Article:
Viola won 38 games for the Mets in almost 2 1/2 seasons before getting 3 years/$14 million from the Red Sox in free agency.

West ended up winning 31 games in his career and was out of baseball after pitching two innings for the 1998 Red Sox. The Twins definitely won the trade because Tapani became a big part of the rotation and Aguilera became one of the best closers in baseball.

I am not saying that history will repeat itself if the Yankees send Hughes to Minnesota for Santana, but I wanted to relate that tale for those of you preparing to climb out onto the ledge. If this trade happens, the way to judge it will be down the road when we see what happens with both teams. If the Yankees win the World Series because of Santana, will you really care what happens with Hughes? In 1989 it certainly looked like Viola would lead the Mets to the World Series and it didn’t happen. Likewise, it was thought West was the best part of the trade and he wasn’t. Our perceptions today could be very wrong, on both sides.

Timlin Back in the Fold

The Boston Globe reported today that the Red Sox have agreed to a 1 year, $3mm deal with reliever Mike Timlin.

Timlin will be 42 when camp breaks, but he has managed to remain productive in recent years. I say every year that this is Timlin’s last, but he keeps coming back. Somewhere back in 2006, I lost faith in Mike Timlin and really haven’t gotten it back completely. His World Series game 4 appearance did restore some of my faith (0.2 IP, 0 H, 0 BB, 2 K) but just how long can Timlin keep this up?

His 2007 regular season stat line was fine, but I just get an uneasy feeling when he enters a game.

As Peter mentioned in his last post, the Yankees have reportedly decided to offer Philip Hughes (if nec) in any potential Johan Santana deal. That probably puts them as the best possible position to get Santana. I hope the Red Sox are not intent on offering up either Clay Buchholz or Jacoby Ellsbury.

I mentioned this in a comment on Peter’s post, but ESPN’s Buster Olney theorized on Friday that perhaps both the Red Sox and Yankees hope the other team “wins” the Santana sweepstakes as the cost is just so high.

Winter Meetings start on Monday!

Yankees Boost Their Offer

According to this, Phil Hughes is now part of the package to land Santana.

Now, if I am the Twins, I turn to Boston and say ok, now you guys have to give us Buchholz or Ellsbury. If they do, I turn around and say to the Yankees, ok now you top that offer.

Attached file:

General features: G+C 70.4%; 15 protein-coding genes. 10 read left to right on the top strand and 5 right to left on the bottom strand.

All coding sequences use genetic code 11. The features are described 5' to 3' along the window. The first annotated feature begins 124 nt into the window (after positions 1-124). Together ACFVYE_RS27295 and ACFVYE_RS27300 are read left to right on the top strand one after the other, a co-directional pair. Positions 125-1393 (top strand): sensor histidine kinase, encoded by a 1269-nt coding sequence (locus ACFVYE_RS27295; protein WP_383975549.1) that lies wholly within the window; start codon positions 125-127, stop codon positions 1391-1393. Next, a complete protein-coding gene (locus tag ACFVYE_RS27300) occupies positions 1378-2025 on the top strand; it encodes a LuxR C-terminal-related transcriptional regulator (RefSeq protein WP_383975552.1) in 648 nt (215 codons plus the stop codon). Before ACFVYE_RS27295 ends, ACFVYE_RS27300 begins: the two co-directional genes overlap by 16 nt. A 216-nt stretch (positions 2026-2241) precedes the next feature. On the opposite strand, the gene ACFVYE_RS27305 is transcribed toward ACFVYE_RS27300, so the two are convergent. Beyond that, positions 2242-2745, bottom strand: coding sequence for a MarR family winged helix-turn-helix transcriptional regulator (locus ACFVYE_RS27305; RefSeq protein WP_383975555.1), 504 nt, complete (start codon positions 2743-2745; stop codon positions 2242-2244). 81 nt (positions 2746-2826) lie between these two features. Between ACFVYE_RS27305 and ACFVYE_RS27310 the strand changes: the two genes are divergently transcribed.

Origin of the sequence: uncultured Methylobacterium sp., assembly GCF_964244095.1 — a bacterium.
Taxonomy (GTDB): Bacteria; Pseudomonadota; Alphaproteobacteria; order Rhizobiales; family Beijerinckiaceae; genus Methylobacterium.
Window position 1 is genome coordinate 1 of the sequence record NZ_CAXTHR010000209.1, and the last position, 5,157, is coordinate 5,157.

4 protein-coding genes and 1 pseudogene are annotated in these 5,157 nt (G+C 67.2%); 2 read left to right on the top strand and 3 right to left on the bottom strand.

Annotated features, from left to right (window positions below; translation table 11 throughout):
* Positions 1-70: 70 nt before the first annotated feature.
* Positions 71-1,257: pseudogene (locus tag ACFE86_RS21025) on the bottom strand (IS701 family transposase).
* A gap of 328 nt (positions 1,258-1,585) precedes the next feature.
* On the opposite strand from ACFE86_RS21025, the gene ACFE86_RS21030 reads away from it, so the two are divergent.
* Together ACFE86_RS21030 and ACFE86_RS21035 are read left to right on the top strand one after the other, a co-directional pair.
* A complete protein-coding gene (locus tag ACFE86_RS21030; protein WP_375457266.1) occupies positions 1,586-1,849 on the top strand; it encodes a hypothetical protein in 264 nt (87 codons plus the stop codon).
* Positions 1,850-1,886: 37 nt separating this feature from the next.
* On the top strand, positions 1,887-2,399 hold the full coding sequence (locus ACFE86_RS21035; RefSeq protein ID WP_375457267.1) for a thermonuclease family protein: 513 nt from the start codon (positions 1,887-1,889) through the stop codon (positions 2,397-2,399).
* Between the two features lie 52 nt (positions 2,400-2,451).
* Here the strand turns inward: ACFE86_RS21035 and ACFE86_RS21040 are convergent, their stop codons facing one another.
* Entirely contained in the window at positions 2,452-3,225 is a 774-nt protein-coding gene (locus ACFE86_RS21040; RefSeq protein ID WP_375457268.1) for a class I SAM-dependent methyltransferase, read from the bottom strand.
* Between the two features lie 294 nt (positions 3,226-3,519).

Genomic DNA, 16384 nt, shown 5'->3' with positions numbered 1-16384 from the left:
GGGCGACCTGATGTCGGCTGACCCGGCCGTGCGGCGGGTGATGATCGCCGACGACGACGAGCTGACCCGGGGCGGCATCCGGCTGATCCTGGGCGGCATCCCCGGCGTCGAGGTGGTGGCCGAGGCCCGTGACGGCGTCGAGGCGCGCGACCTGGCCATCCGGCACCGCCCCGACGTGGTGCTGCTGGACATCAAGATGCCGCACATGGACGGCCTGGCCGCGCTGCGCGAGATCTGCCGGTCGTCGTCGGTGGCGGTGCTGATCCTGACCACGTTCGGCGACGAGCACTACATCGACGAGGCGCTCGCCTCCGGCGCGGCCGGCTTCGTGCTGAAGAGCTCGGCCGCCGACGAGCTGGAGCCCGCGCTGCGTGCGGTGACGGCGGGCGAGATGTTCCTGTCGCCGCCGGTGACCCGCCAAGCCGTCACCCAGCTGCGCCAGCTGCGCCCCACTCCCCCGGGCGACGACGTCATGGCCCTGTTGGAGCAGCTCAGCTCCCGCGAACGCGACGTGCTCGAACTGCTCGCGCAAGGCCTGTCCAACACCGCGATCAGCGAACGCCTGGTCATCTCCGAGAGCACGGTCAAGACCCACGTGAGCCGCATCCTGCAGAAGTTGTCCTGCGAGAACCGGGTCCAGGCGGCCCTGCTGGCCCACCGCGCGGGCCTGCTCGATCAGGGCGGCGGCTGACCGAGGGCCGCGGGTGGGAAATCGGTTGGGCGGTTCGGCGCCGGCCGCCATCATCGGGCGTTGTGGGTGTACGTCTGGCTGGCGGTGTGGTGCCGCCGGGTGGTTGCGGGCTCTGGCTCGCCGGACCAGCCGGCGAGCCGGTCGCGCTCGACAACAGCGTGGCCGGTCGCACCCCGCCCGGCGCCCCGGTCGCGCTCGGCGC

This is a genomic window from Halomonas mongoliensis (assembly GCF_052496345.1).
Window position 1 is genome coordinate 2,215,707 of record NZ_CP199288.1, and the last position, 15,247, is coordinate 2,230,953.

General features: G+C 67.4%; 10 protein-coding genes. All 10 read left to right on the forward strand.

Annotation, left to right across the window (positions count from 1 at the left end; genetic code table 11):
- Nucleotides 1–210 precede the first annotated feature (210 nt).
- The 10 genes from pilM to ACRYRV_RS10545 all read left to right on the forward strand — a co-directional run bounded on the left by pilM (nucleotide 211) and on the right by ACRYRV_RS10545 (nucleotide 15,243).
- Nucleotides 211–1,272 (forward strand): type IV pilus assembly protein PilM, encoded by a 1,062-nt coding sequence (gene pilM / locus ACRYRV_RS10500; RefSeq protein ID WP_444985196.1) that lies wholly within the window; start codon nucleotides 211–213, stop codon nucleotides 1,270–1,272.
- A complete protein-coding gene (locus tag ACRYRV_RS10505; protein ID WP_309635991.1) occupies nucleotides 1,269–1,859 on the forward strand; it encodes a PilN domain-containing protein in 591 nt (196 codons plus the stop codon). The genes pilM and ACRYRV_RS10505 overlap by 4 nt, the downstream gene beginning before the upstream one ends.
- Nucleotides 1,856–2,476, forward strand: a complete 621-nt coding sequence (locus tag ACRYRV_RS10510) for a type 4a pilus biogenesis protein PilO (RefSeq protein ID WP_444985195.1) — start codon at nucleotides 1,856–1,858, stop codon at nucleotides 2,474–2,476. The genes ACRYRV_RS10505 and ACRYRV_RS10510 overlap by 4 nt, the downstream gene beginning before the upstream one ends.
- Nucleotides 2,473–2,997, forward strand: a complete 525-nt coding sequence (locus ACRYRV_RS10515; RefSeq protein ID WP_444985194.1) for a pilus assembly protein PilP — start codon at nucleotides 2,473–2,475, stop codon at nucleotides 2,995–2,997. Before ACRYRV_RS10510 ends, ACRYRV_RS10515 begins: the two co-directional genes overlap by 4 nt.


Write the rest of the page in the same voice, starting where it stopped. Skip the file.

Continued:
That’s the problem with this negotiation in my mind, the Twins control it all and the longer they draw it out, the better it is for them. So, if I am the Yankees, I set a deadline. You tell the Twins, this is our best offer and not only are we not improving it, we are pulling it by Monday.

I am pretty torn about this rumored offer. Someone once said the best way to judge a fair trade is if it hurts on both sides. This one would hurt, Hughes, Melky and something else. Part of me wonders if we all overvalue Hughes because for awhile there, he was our only prospect. Think about it, in early 2005 most people knew about Hughes and didn’t know about Cano and Wang. That’s the one thought that comforts me. Anything you read tells you about the wealth of arms in the system right now. Most experts say the Yankees are the deepest team when it comes to pitching depth. And, the Yankees are getting the guy who is generally considered the best in the business at the age of 28.

I think the problem is we have all learned these past few years to be wary of pitchers coming to town. Randy Johnson, Kevin Brown, Carl Pavano…..I am sure I am not the only one who thought Javier Vazquez coming in at the age of 27 off of a dominating 2003 would be amazing and look how that turned out. I think those collective experiences make us look at this trade with a wary eye instead of saying, we are getting an ace!

Who knows if it happens or doesn’t, but it certainly sounds as if the Yankees have upped the stakes tonight.

Huh?

Kudos to Jimmy over at MVN for being on this story early and here’s a link to a newspaper source, but it sounds like the Yankees are going to sign Mark Loretta.

Now Loretta is certainly an upgrade at the utility position over a Miguel Cairo, but I am confused over this move. Now maybe the Yankees are getting smart and are going to “only” carry 11 pitchers, but if they don’t, someone has to go. Figure a bench right now of Giambi, Betemit, Duncan and Molina allows 12 pitchers to be carried. Now, I have no complaints with carrying 11 pitchers, it just surprises me. If they did that, you would have great coverage at all positions with the addition of Loretta, but isn’t he very similar to Wilson Betemit?